In addition, the close proximity of the plants creates a “miniclimate” in the growing bed. Below is a picture of two biointensive raised beds made by one of the producers in the community of El Bálsamo, Teustepe. The tomatoes are densely planted, allowing the leaves to serve as a “living mulch”. Their thick, low canopy shades the growing bed which helps the soil retain water and also slows weed growth.
Of course, all of this depends on having ample nutrient levels in the soil that are readily available for plants. Building up healthy soil can be a long process depending on the type of soil the grower is dealing with, but any soil can be improved through cover cropping and composting, both principles of biointensive agriculture.
Before I came to Nicaragua, I read the complete book from which my advisor Beth selected our double-digging reading: "How to Grow More Vegetables" by John Jeavons, a book detailing the GROW BIOINTENSIVE method (free PDF here!).
I read this book because I have a personal interest in providing food security for myself and for those around me, particularly those who have been systematically denied access to healthy food. After spending a week out in the field working with farmers, it became clear to me that their current farming practices will not provide them with continual yields without a dependency on expensive chemical fertilizers.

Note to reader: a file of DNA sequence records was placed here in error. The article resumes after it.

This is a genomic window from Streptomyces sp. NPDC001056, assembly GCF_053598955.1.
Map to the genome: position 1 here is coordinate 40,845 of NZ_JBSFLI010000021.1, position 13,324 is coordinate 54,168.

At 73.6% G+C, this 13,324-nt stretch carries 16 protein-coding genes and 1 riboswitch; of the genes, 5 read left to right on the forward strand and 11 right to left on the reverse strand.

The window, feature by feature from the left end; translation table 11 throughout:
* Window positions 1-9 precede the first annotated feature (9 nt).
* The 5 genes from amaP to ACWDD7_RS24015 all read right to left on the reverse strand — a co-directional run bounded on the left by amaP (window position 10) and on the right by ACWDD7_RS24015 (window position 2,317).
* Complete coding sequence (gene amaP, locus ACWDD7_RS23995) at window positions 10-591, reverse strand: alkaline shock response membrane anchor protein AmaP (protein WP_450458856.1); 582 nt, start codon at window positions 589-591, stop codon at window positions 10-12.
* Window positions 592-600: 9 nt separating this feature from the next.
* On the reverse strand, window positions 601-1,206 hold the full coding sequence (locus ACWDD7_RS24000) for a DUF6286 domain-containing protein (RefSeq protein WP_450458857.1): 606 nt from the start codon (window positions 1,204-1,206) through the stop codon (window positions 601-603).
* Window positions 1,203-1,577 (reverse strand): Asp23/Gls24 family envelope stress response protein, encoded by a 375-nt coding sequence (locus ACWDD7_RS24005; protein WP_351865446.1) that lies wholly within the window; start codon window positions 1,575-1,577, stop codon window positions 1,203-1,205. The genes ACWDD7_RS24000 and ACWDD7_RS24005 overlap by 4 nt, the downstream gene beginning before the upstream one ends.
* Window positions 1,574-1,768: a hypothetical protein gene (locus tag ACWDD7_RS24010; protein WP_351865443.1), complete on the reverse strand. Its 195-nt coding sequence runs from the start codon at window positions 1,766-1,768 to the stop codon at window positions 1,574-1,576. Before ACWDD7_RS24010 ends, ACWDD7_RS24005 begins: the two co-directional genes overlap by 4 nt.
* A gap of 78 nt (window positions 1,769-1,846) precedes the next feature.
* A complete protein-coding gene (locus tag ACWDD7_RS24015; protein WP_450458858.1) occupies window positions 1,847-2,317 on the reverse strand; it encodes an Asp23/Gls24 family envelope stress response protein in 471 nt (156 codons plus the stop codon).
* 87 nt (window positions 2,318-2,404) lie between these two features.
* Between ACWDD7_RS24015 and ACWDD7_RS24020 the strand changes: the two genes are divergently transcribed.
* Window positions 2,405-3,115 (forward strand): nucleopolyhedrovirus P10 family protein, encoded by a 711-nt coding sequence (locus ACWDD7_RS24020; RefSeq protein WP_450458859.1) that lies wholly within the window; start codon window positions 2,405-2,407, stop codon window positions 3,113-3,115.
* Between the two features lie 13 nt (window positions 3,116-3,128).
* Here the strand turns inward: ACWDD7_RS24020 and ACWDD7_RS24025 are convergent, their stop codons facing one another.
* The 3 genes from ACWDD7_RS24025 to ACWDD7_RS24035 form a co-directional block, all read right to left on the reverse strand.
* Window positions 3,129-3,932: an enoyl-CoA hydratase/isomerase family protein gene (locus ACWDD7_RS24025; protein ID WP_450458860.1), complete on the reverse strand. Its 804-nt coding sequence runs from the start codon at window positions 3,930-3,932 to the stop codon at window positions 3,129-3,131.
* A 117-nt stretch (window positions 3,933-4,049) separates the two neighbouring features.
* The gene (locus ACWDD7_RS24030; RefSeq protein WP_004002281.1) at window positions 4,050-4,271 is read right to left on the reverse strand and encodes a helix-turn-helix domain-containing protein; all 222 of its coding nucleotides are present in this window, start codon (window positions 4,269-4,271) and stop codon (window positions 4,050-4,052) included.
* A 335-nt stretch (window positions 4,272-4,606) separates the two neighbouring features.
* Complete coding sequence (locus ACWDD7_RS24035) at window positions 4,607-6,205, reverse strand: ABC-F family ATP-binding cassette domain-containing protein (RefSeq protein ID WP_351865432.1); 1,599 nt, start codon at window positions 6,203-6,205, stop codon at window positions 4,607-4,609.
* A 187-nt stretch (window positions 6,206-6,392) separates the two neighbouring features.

The soil is compacted and susceptible to erosion, it is very heavy in clay and low in organic matter. The soil needs a lot of work, and results from a 30-year trial study by the Rodale Institute found that chemical fertilizers deplete organic matter in the soil. Most of the dry season crops were suffering from nutrient deficiencies and attacks from pests and fungus.
After this visit, I found the Biointensive Center in Nicaragua (CCID), a training center for agronomists and small farmers in the biointensive method adapted for Nicaragua. The training center is still in the developing phases here in Nicaragua, but AsoFénix and the CCID have been working closely together since the biointensivistas facilitated a two-day, hands-on, workshop in the biointensive method back in March, 2013. The workshop was held for small-scale farmers and patio gardeners out in the communities where AsoFénix works.